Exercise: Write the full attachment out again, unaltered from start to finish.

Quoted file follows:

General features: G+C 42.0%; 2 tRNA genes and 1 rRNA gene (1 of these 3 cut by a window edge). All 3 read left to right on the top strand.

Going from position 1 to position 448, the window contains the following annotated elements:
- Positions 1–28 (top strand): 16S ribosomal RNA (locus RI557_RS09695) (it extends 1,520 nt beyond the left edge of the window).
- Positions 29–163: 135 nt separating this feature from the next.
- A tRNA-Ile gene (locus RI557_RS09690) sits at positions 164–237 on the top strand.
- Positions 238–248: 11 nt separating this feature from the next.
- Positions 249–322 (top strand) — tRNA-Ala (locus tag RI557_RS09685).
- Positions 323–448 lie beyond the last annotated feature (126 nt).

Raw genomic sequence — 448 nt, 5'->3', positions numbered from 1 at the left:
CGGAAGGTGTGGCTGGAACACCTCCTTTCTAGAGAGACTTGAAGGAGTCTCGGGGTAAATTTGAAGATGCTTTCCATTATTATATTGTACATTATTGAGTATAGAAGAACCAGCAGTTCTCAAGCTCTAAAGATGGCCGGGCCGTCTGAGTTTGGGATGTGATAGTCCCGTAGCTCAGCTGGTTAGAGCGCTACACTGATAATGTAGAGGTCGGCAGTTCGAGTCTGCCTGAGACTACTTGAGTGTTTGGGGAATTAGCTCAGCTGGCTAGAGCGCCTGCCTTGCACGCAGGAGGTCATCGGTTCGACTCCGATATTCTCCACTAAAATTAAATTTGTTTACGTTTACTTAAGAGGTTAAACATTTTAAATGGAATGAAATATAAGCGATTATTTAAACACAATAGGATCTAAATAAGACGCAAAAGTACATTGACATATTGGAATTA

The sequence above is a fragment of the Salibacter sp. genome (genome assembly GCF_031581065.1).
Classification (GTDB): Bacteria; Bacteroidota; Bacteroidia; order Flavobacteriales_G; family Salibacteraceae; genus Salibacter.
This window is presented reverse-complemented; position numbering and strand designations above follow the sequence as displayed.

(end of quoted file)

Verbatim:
General features: G+C 42.0%; 2 tRNA genes and 1 rRNA gene (1 of these 3 cut by a window edge). All 3 read left to right on the top strand.

Going from position 1 to position 448, the window contains the following annotated elements:
- Positions 1–28 (top strand): 16S ribosomal RNA (locus RI557_RS09695) (it extends 1,520 nt beyond the left edge of the window).
- Positions 29–163: 135 nt separating this feature from the next.
- A tRNA-Ile gene (locus RI557_RS09690) sits at positions 164–237 on the top strand.
- Positions 238–248: 11 nt separating this feature from the next.
- Positions 249–322 (top strand) — tRNA-Ala (locus tag RI557_RS09685).
- Positions 323–448 lie beyond the last annotated feature (126 nt).

Raw genomic sequence — 448 nt, 5'->3', positions numbered from 1 at the left:
CGGAAGGTGTGGCTGGAACACCTCCTTTCTAGAGAGACTTGAAGGAGTCTCGGGGTAAATTTGAAGATGCTTTCCATTATTATATTGTACATTATTGAGTATAGAAGAACCAGCAGTTCTCAAGCTCTAAAGATGGCCGGGCCGTCTGAGTTTGGGATGTGATAGTCCCGTAGCTCAGCTGGTTAGAGCGCTACACTGATAATGTAGAGGTCGGCAGTTCGAGTCTGCCTGAGACTACTTGAGTGTTTGGGGAATTAGCTCAGCTGGCTAGAGCGCCTGCCTTGCACGCAGGAGGTCATCGGTTCGACTCCGATATTCTCCACTAAAATTAAATTTGTTTACGTTTACTTAAGAGGTTAAACATTTTAAATGGAATGAAATATAAGCGATTATTTAAACACAATAGGATCTAAATAAGACGCAAAAGTACATTGACATATTGGAATTA

The sequence above is a fragment of the Salibacter sp. genome (genome assembly GCF_031581065.1).
Classification (GTDB): Bacteria; Bacteroidota; Bacteroidia; order Flavobacteriales_G; family Salibacteraceae; genus Salibacter.
This window is presented reverse-complemented; position numbering and strand designations above follow the sequence as displayed.